Why Should We Read Charles Dickens? A TED-Ed Animation Makes the Case

You can’t go near the lit­er­ary press late­ly with­out hear­ing men­tion of Nathan Hill’s sprawl­ing new nov­el, The Nix, wide­ly praised as a com­ic epic on par with David Fos­ter Wallace’s Infi­nite Jest. Nov­el­ist John Irv­ing, to whom Hill has drawn com­par­isons, goes so far as to com­pare the nov­el­ist to Charles Dick­ens. Such praise goes too far, if you ask Cur­rent Affairs edi­tor Bri­an­na Ren­nix. In a caus­tic review essay, Ren­nix unfa­vor­ably mea­sures not only The Nix, but also the post­mod­ern nov­els of Wal­lace, Pyn­chon, McCarthy, Franzen, and DeLil­lo, against the bag­gy Vic­to­ri­an seri­al­ized works of writ­ers like Dick­ens and George Eliot. “Books like Mid­dle­march,” she writes, “took seri­ous­ly the idea that nov­els had the pow­er to trans­form human life, not merely—as seems to be the goal of a lot of post­mod­ern novels—to riff off its foibles for the pur­pose of mak­ing the author look clever.”

It’s pos­si­ble to appre­ci­ate Rennix’s essay as a read­er of more ecu­meni­cal tastes—as some­one who hap­pens to enjoy Dick­ens and Eliot and all the authors she dis­miss­es. There’s much more to the post­mod­ern nov­el than she allows, but there are also very good rea­sons par­tic­u­lar to our age for us turn, or return, to Dick­ens.

In the TED-Ed video above, script­ed by lit­er­ary schol­ar Iseult Gille­spie (who pre­vi­ous­ly made a case for Vir­ginia Woolf), we get some of them. For all the fun he had with human foibles, Dick­ens was also a social real­ist, the great­est influ­ence on lat­er lit­er­ary nat­u­ral­ism, who “shed light on how his society’s most invis­i­ble peo­ple lived.” Unlike many nov­el­ists, in his own time and ours, Dick­ens had the per­son­al expe­ri­ence of liv­ing in such con­di­tions to draw on for his authen­tic por­tray­als.

Nonethe­less, Dick­ens’ did not allow his enor­mous pop­u­lar suc­cess to blunt his com­pas­sion and con­cern for the plight of work­ing peo­ple and the poor and social­ly mar­gin­al­ized. The engross­ing, high­ly enter­tain­ing plots and char­ac­ters in his nov­els are always pressed into ser­vice. We might call his motives polit­i­cal, but the term is too often pejo­ra­tive. The “Dick­en­sian” mode is a human­ist one. Dick­ens’ did not push spe­cif­ic ide­o­log­i­cal agen­das; he tried, as Alain de Bot­ton says in his intro­duc­to­ry video above, “to get us inter­est­ed in some pret­ty seri­ous things: the evils of an indus­tri­al­iz­ing soci­ety, the work­ing con­di­tions in fac­to­ries, child labor, vicious social snob­bery, the mad­den­ing inef­fi­cien­cies of gov­ern­ment bureau­cra­cy.” He tried, in oth­er words, to move his read­ers to care about the peo­ple around them. What they chose to do with that care was, of course, then, as now, up to them.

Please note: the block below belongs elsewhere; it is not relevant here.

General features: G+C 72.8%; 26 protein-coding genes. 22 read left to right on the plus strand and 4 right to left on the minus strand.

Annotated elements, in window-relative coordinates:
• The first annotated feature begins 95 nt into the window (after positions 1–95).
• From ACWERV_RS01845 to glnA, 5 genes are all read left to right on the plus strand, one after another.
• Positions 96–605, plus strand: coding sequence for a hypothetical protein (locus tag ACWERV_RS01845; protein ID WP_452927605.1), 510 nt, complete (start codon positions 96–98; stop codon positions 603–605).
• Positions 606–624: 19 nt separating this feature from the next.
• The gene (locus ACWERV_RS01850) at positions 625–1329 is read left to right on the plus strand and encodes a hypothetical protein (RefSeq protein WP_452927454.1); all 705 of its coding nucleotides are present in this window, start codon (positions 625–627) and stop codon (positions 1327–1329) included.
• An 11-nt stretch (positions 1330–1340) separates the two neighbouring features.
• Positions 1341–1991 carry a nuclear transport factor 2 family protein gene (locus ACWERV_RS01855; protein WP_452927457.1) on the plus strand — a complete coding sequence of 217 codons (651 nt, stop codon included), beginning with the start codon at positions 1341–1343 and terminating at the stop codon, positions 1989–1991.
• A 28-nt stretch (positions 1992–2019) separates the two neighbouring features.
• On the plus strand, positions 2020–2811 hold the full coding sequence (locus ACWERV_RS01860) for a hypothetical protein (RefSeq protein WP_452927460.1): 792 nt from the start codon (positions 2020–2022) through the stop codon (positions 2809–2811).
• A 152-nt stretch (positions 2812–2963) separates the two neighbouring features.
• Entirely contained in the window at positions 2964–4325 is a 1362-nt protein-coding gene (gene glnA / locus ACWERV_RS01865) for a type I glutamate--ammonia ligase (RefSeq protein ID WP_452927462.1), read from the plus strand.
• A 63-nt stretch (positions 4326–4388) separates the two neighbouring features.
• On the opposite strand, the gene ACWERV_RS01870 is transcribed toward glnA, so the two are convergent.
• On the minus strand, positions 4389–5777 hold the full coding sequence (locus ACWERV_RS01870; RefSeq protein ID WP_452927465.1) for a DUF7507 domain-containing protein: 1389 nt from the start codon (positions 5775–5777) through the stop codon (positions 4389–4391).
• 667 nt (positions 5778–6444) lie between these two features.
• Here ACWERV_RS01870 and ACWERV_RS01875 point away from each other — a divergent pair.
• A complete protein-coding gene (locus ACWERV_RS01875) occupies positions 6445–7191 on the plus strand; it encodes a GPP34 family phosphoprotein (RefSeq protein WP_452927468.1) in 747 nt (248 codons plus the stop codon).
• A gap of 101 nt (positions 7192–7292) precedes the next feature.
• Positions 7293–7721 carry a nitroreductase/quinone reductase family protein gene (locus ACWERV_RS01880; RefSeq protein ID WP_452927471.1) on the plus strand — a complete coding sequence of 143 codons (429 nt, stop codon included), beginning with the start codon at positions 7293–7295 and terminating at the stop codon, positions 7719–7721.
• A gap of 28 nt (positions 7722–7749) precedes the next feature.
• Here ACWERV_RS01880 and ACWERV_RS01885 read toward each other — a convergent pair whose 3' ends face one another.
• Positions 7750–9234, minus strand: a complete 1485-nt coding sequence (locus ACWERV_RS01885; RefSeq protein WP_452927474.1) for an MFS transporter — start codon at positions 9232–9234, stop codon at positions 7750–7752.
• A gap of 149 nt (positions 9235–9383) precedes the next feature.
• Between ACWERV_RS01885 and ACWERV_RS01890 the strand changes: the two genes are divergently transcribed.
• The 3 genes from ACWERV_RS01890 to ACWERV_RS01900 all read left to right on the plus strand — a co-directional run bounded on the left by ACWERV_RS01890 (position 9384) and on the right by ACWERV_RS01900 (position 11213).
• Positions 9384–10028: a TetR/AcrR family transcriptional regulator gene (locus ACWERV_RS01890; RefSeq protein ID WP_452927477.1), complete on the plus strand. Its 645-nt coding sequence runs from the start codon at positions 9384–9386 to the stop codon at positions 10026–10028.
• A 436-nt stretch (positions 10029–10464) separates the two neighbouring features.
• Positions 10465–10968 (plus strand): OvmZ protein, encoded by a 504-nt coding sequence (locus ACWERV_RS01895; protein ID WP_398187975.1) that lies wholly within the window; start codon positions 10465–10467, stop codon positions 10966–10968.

Relat­ed Con­tent:

An Ani­mat­ed Intro­duc­tion to Charles Dick­ens’ Life & Lit­er­ary Works

Stream a 24 Hour Playlist of Charles Dick­ens Sto­ries, Fea­tur­ing Clas­sic Record­ings by Lau­rence Olivi­er, Orson Welles & More

Why Should We Read Vir­ginia Woolf? A TED-Ed Ani­ma­tion Makes the Case

Josh Jones is a writer and musi­cian based in Durham, NC. Fol­low him at @jdmagness

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